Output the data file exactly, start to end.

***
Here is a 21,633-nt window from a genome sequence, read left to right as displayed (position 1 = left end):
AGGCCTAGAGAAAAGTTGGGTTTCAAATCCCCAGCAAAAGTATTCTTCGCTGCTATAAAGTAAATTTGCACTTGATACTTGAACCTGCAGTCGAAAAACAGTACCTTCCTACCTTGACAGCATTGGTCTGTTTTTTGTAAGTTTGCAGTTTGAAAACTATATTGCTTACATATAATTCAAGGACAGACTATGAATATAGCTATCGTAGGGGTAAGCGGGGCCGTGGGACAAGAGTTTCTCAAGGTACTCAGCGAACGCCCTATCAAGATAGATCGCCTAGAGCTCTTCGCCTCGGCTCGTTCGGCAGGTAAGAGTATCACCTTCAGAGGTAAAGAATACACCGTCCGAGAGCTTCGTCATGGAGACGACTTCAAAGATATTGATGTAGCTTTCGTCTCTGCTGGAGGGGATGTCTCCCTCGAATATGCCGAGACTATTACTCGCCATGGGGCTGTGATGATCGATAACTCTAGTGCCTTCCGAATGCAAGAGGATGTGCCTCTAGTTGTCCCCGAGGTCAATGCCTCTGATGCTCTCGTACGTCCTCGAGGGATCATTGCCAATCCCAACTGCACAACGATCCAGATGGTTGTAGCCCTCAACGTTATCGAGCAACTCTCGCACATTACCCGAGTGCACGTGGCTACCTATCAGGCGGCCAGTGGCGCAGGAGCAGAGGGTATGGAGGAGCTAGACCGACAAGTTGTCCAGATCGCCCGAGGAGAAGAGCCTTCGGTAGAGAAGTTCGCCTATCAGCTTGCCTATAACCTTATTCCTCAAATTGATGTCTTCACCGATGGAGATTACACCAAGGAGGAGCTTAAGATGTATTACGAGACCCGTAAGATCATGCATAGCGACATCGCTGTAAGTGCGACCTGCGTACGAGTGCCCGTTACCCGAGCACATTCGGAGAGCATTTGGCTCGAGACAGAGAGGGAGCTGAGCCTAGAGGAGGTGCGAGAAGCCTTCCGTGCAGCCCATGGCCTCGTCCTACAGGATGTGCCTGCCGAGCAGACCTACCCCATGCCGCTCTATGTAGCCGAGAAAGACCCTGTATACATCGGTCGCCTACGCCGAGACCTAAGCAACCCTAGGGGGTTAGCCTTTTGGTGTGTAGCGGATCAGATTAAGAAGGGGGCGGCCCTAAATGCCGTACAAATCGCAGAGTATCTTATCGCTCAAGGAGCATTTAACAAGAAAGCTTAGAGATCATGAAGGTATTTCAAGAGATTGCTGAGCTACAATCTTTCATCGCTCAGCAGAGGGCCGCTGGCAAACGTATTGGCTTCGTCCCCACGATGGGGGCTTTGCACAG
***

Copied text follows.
Here is a 21,633-nt window from a genome sequence, read left to right as displayed (position 1 = left end):
AGGCCTAGAGAAAAGTTGGGTTTCAAATCCCCAGCAAAAGTATTCTTCGCTGCTATAAAGTAAATTTGCACTTGATACTTGAACCTGCAGTCGAAAAACAGTACCTTCCTACCTTGACAGCATTGGTCTGTTTTTTGTAAGTTTGCAGTTTGAAAACTATATTGCTTACATATAATTCAAGGACAGACTATGAATATAGCTATCGTAGGGGTAAGCGGGGCCGTGGGACAAGAGTTTCTCAAGGTACTCAGCGAACGCCCTATCAAGATAGATCGCCTAGAGCTCTTCGCCTCGGCTCGTTCGGCAGGTAAGAGTATCACCTTCAGAGGTAAAGAATACACCGTCCGAGAGCTTCGTCATGGAGACGACTTCAAAGATATTGATGTAGCTTTCGTCTCTGCTGGAGGGGATGTCTCCCTCGAATATGCCGAGACTATTACTCGCCATGGGGCTGTGATGATCGATAACTCTAGTGCCTTCCGAATGCAAGAGGATGTGCCTCTAGTTGTCCCCGAGGTCAATGCCTCTGATGCTCTCGTACGTCCTCGAGGGATCATTGCCAATCCCAACTGCACAACGATCCAGATGGTTGTAGCCCTCAACGTTATCGAGCAACTCTCGCACATTACCCGAGTGCACGTGGCTACCTATCAGGCGGCCAGTGGCGCAGGAGCAGAGGGTATGGAGGAGCTAGACCGACAAGTTGTCCAGATCGCCCGAGGAGAAGAGCCTTCGGTAGAGAAGTTCGCCTATCAGCTTGCCTATAACCTTATTCCTCAAATTGATGTCTTCACCGATGGAGATTACACCAAGGAGGAGCTTAAGATGTATTACGAGACCCGTAAGATCATGCATAGCGACATCGCTGTAAGTGCGACCTGCGTACGAGTGCCCGTTACCCGAGCACATTCGGAGAGCATTTGGCTCGAGACAGAGAGGGAGCTGAGCCTAGAGGAGGTGCGAGAAGCCTTCCGTGCAGCCCATGGCCTCGTCCTACAGGATGTGCCTGCCGAGCAGACCTACCCCATGCCGCTCTATGTAGCCGAGAAAGACCCTGTATACATCGGTCGCCTACGCCGAGACCTAAGCAACCCTAGGGGGTTAGCCTTTTGGTGTGTAGCGGATCAGATTAAGAAGGGGGCGGCCCTAAATGCCGTACAAATCGCAGAGTATCTTATCGCTCAAGGAGCATTTAACAAGAAAGCTTAGAGATCATGAAGGTATTTCAAGAGATTGCTGAGCTACAATCTTTCATCGCTCAGCAGAGGGCCGCTGGCAAACGTATTGGCTTCGTCCCCACGATGGGGGCTTTGCACAG